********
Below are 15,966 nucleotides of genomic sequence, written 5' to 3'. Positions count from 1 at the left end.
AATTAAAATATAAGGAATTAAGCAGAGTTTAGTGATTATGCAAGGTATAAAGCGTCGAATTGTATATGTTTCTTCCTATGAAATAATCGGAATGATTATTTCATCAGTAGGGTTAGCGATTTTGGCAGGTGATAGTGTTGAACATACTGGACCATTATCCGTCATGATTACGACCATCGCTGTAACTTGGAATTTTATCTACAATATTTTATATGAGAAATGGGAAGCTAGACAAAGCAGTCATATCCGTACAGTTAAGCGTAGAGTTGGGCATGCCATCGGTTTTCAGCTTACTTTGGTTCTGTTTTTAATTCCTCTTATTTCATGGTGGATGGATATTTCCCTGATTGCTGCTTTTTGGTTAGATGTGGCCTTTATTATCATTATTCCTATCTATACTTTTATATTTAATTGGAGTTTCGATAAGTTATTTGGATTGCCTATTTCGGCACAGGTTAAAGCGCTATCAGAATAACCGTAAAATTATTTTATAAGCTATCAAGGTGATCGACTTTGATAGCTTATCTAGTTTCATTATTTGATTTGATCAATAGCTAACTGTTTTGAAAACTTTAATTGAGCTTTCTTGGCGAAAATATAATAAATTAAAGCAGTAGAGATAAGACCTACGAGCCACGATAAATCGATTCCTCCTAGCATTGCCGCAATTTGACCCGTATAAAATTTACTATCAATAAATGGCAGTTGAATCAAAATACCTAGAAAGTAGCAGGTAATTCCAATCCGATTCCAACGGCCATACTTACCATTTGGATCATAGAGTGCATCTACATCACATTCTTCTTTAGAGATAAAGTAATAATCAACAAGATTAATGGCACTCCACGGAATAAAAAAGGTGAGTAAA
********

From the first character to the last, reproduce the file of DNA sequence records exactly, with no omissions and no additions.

Below are 15,966 nucleotides of genomic sequence, written 5' to 3'. Positions count from 1 at the left end.
AATTAAAATATAAGGAATTAAGCAGAGTTTAGTGATTATGCAAGGTATAAAGCGTCGAATTGTATATGTTTCTTCCTATGAAATAATCGGAATGATTATTTCATCAGTAGGGTTAGCGATTTTGGCAGGTGATAGTGTTGAACATACTGGACCATTATCCGTCATGATTACGACCATCGCTGTAACTTGGAATTTTATCTACAATATTTTATATGAGAAATGGGAAGCTAGACAAAGCAGTCATATCCGTACAGTTAAGCGTAGAGTTGGGCATGCCATCGGTTTTCAGCTTACTTTGGTTCTGTTTTTAATTCCTCTTATTTCATGGTGGATGGATATTTCCCTGATTGCTGCTTTTTGGTTAGATGTGGCCTTTATTATCATTATTCCTATCTATACTTTTATATTTAATTGGAGTTTCGATAAGTTATTTGGATTGCCTATTTCGGCACAGGTTAAAGCGCTATCAGAATAACCGTAAAATTATTTTATAAGCTATCAAGGTGATCGACTTTGATAGCTTATCTAGTTTCATTATTTGATTTGATCAATAGCTAACTGTTTTGAAAACTTTAATTGAGCTTTCTTGGCGAAAATATAATAAATTAAAGCAGTAGAGATAAGACCTACGAGCCACGATAAATCGATTCCTCCTAGCATTGCCGCAATTTGACCCGTATAAAATTTACTATCAATAAATGGCAGTTGAATCAAAATACCTAGAAAGTAGCAGGTAATTCCAATCCGATTCCAACGGCCATACTTACCATTTGGATCATAGAGTGCATCTACATCACATTCTTCTTTAGAGATAAAGTAATAATCAACAAGATTAATGGCACTCCACGGAATAAAAAAGGTGAGTAAA